Some weekend robot goodness in link form

PBS Newshour did a piece on robots. They talked about NASA’s bot pictured above, Asimo, Big Dog, PR2, Robbie the robot and a few others. We didn’t see anything new, but we really do like the coverage getting out there. We also never need an excuse to watch that guy kick big dog around for a while. We know it’ll only be a matter of time before the tables are turned.

Willow Garage, the folks behind PR2, are conducting a survey to see what your favorite robot is. Their list is pretty short, but they did leave a spot for you to add a name. The picture above, is not from willow garage though. This is the picture I got from BotJunkie (we love this site) where I found this story. They didn’t attribute the artist, but I feel they need credit, it is an awesome shirt.

It turns out that it is a t-shirt design available at the chopshopstore. You can see that their eyes are done in glow-in-the-dark material. On a side note, the hackaday store just got glow in the dark material yesterday(as well as a re-design) and will be announcing several new designs in the near future.

I personally inherited several huge boxes full of sci-fi pulp. The robots I’ve seen in these are amazing, ranging from amazingly ridiculous to amazingly awesome. I’ve only just begun scanning in the covers, and plan to post at least one a day. You know what would be awesome though? If I had one of these.

Fully customized robots

i.materialise, a custom 3D printing fabrication house are looking for talented robotics enthusiasts with the skills to design custom robotics parts such as functional frames, decorative shells, as well as unique parts required by robots to look and perform their best. The best part? They are offering free 3D printing of parts to the people they select with the most interesting or useful ideas. Make sure you check out their blog for details on what they are looking for and how to enter, as well as checking out some of the other cool things they do, such as a fully customizable 3D printed frisbee. Let us know what you design, we would love to show it off!

[via Robots-Dreams]

Robot boxing with wrist watches

The classic injection molded plastic Rock ‘Em Sock ‘Em Robots has been upgraded to use motion control. The project uses four TI Chronos watches, one on each wrist of both players. In the video after the break we get a good look at the guts of the base unit. We’re quite impressed with the quality craftsmanship that went into retrofitting the plastic bots with four servos each. The electronics include some bells and whistles such as an SD card that records scores and can replay a match via saved inputs. If you’ve got a couple of these watches on hand we’d love to see you port this project and make it a Punchout controller.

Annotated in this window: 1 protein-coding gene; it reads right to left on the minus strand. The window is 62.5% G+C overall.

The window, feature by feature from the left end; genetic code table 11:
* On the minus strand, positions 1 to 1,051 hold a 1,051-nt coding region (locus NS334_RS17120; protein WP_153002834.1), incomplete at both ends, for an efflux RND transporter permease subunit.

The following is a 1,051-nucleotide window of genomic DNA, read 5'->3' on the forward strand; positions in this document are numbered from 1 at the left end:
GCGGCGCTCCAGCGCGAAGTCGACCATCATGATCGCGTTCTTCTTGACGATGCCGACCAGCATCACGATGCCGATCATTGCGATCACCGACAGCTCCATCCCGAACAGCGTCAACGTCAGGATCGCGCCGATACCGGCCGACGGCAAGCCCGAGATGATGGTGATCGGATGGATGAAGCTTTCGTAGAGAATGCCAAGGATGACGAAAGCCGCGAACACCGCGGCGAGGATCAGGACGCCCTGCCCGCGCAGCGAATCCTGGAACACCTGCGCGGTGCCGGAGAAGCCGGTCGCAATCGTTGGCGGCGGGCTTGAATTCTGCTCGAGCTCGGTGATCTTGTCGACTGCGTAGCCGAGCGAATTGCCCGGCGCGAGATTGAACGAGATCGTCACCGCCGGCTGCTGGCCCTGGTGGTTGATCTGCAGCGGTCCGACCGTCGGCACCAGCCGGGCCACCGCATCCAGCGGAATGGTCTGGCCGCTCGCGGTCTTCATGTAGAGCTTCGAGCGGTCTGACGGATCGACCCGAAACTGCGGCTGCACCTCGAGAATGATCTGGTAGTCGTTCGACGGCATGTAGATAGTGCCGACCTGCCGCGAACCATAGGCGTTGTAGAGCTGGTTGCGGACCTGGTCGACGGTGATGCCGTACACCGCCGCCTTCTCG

RobotsEverywhere

[Spiritplumber] has been sending us updates on a promising project he’s working on called RobotsEverywhere. We’re not completely sure if that name covers the project itself, or just the name of his group that is selling robots (and giving us schematics and source code). Either way, they have some really cool stuff. The really cool part about many of the bots is that they are using Android phones as their brains and they use the same system on land, air, and water. There’s tons of information sprinkled around the site and the Wiki, take a few minutes and look around.

BAMF2010: Look sir, droids!

Ask any engineer what originally sparked their interest in technology, and almost universally the response will be a Hollywood film or TV robot — Star Wars’ R2-D2, the B9 robot from Lost in Space, or Short Circuit’s Johnny 5, to name a few. Engineers need a creative outlet too, and some pay homage to their inspirations by building elaborate reproductions. At this year’s Maker Faire, droid-builders had their own corner in the center hall, their work ranging from humble craft materials to ’bots surpassing their film counterparts in detail and workmanship.

[Read more...]

S.P.A.R.K. beginer robotics resources

spark

We love to see educational resources appear. iRobot has put together Starter Programs for Advancement of Robotics Knowledge or S.P.A.R.K to serve as not only education, but amusement with the purpose of getting people interested in robotics. With sections divided into different grade levels, it is obvious that this is mainly meant for school aged kids. There are some games as well to keep them amused when they need a break. We looked around a little bit and it seems that they are still fleshing it out. We hope to see some structured content specifically created for education of youngsters. Right now it is mainly links to other resources.

[via botjunkie]

I-Swarm robot update

I-Swarm_Micro_Robot_On_Thumb

Back in October we reported on the I-Swarm robotics project. [Travis] sent us some more information. These tiny robots are programmed optically and are able to respond to programming commands via an infrared signal. Locomotion is facilitated with piezoelectric actuators and the power to the units provided through a solar cell. It is not clear that this project is still ongoing as the I-Swarm web page lists a project termination date of 6/31/2008. That being said, the video embedded after the break was posted two days ago showing swarm movement and detailing the programming, testing, and hardware specifics. [Read more...]